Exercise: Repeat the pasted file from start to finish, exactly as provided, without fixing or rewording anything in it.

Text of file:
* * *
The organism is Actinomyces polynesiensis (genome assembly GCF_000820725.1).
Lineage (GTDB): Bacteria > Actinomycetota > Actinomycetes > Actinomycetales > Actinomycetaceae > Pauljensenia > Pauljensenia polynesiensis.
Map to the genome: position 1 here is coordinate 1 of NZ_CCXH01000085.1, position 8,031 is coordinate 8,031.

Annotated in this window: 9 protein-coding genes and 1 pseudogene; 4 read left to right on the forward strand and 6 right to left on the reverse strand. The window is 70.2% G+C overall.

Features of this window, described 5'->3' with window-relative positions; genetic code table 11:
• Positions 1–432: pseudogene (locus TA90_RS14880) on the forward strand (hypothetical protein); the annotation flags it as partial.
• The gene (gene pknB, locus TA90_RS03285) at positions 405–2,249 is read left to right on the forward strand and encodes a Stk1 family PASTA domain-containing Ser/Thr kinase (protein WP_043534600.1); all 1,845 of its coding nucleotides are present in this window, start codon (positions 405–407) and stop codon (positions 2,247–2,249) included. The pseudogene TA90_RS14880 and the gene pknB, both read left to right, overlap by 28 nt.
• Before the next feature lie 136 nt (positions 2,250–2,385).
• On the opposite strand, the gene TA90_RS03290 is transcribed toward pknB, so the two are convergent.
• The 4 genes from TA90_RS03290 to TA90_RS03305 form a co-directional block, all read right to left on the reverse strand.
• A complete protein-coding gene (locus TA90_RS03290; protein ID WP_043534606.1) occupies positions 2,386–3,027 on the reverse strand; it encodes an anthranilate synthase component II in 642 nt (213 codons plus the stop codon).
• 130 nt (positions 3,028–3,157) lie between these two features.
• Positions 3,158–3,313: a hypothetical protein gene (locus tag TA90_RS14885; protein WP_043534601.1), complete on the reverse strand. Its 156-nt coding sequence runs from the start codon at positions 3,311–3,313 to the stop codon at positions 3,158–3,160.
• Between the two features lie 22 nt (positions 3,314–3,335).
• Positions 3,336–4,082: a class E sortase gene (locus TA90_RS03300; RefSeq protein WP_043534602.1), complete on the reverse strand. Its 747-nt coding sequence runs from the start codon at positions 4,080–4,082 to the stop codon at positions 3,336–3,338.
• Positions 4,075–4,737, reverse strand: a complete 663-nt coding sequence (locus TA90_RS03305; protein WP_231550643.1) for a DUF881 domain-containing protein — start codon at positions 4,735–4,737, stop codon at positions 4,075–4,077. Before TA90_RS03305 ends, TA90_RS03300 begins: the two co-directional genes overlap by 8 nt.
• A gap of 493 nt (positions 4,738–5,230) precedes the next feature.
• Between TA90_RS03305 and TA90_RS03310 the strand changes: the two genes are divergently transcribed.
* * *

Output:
The organism is Actinomyces polynesiensis (genome assembly GCF_000820725.1).
Lineage (GTDB): Bacteria > Actinomycetota > Actinomycetes > Actinomycetales > Actinomycetaceae > Pauljensenia > Pauljensenia polynesiensis.
Map to the genome: position 1 here is coordinate 1 of NZ_CCXH01000085.1, position 8,031 is coordinate 8,031.

Annotated in this window: 9 protein-coding genes and 1 pseudogene; 4 read left to right on the forward strand and 6 right to left on the reverse strand. The window is 70.2% G+C overall.

Features of this window, described 5'->3' with window-relative positions; genetic code table 11:
• Positions 1–432: pseudogene (locus TA90_RS14880) on the forward strand (hypothetical protein); the annotation flags it as partial.
• The gene (gene pknB, locus TA90_RS03285) at positions 405–2,249 is read left to right on the forward strand and encodes a Stk1 family PASTA domain-containing Ser/Thr kinase (protein WP_043534600.1); all 1,845 of its coding nucleotides are present in this window, start codon (positions 405–407) and stop codon (positions 2,247–2,249) included. The pseudogene TA90_RS14880 and the gene pknB, both read left to right, overlap by 28 nt.
• Before the next feature lie 136 nt (positions 2,250–2,385).
• On the opposite strand, the gene TA90_RS03290 is transcribed toward pknB, so the two are convergent.
• The 4 genes from TA90_RS03290 to TA90_RS03305 form a co-directional block, all read right to left on the reverse strand.
• A complete protein-coding gene (locus TA90_RS03290; protein ID WP_043534606.1) occupies positions 2,386–3,027 on the reverse strand; it encodes an anthranilate synthase component II in 642 nt (213 codons plus the stop codon).
• 130 nt (positions 3,028–3,157) lie between these two features.
• Positions 3,158–3,313: a hypothetical protein gene (locus tag TA90_RS14885; protein WP_043534601.1), complete on the reverse strand. Its 156-nt coding sequence runs from the start codon at positions 3,311–3,313 to the stop codon at positions 3,158–3,160.
• Between the two features lie 22 nt (positions 3,314–3,335).
• Positions 3,336–4,082: a class E sortase gene (locus TA90_RS03300; RefSeq protein WP_043534602.1), complete on the reverse strand. Its 747-nt coding sequence runs from the start codon at positions 4,080–4,082 to the stop codon at positions 3,336–3,338.
• Positions 4,075–4,737, reverse strand: a complete 663-nt coding sequence (locus TA90_RS03305; protein WP_231550643.1) for a DUF881 domain-containing protein — start codon at positions 4,735–4,737, stop codon at positions 4,075–4,077. Before TA90_RS03305 ends, TA90_RS03300 begins: the two co-directional genes overlap by 8 nt.
• A gap of 493 nt (positions 4,738–5,230) precedes the next feature.
• Between TA90_RS03305 and TA90_RS03310 the strand changes: the two genes are divergently transcribed.